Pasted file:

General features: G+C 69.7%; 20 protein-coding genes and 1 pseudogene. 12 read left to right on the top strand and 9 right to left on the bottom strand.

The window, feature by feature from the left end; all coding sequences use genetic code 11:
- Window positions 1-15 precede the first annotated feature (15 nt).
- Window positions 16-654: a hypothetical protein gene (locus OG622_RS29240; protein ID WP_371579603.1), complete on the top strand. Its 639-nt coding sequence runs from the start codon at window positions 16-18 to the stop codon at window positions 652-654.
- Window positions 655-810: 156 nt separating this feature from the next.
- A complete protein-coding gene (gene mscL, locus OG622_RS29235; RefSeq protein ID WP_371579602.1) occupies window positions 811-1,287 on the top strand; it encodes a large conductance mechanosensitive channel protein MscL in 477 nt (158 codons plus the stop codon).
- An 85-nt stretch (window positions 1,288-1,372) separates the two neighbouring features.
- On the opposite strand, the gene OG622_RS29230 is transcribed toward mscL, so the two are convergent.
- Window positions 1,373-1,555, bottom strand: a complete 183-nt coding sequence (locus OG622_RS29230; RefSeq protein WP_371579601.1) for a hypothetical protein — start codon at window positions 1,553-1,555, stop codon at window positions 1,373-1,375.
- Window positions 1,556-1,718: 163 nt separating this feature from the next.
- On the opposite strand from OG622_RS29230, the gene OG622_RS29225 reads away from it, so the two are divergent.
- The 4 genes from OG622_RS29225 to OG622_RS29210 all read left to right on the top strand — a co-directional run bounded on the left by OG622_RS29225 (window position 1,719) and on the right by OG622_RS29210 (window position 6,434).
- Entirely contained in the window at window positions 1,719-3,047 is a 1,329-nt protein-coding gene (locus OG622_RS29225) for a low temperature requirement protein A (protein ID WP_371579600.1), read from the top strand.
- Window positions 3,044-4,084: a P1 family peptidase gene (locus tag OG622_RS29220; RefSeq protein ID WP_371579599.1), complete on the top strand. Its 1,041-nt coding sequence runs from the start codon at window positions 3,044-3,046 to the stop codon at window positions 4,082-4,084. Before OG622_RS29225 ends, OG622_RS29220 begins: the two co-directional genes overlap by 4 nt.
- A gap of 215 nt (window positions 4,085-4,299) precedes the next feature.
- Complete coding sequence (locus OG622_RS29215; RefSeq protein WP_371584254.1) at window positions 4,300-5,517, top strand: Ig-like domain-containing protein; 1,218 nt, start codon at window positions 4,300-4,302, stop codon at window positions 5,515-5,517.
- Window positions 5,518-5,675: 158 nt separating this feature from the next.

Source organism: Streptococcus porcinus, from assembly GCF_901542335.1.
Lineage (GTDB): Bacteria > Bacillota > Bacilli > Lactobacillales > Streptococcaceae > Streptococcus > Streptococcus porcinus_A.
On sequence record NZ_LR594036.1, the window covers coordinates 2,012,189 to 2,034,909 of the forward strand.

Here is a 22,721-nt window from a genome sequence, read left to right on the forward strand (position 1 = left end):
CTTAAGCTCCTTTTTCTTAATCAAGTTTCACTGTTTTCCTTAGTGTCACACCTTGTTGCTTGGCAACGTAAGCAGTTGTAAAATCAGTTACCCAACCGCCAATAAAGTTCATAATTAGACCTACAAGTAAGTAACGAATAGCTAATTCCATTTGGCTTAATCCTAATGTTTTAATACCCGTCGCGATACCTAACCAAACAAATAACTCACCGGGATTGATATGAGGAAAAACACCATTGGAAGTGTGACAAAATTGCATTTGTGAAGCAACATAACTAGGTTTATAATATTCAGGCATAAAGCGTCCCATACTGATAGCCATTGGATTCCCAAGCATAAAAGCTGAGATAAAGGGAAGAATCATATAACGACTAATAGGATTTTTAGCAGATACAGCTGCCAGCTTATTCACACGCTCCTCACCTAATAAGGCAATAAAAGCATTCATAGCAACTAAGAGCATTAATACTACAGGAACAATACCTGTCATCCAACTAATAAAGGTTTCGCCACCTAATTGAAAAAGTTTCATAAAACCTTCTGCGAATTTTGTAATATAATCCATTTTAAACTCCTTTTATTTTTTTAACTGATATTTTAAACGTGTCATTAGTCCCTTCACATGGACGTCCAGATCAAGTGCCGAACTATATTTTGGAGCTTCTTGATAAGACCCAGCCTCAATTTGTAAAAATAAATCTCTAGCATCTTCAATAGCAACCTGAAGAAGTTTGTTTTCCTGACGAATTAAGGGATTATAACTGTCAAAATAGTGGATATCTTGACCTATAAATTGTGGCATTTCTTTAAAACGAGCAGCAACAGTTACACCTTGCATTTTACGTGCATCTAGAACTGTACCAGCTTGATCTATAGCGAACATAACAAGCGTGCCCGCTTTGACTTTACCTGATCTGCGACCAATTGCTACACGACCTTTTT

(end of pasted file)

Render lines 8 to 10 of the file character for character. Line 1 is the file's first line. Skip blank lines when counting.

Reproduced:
- On the opposite strand, the gene OG622_RS29230 is transcribed toward mscL, so the two are convergent.
- Window positions 1,373-1,555, bottom strand: a complete 183-nt coding sequence (locus OG622_RS29230; RefSeq protein WP_371579601.1) for a hypothetical protein — start codon at window positions 1,553-1,555, stop codon at window positions 1,373-1,375.
- Window positions 1,556-1,718: 163 nt separating this feature from the next.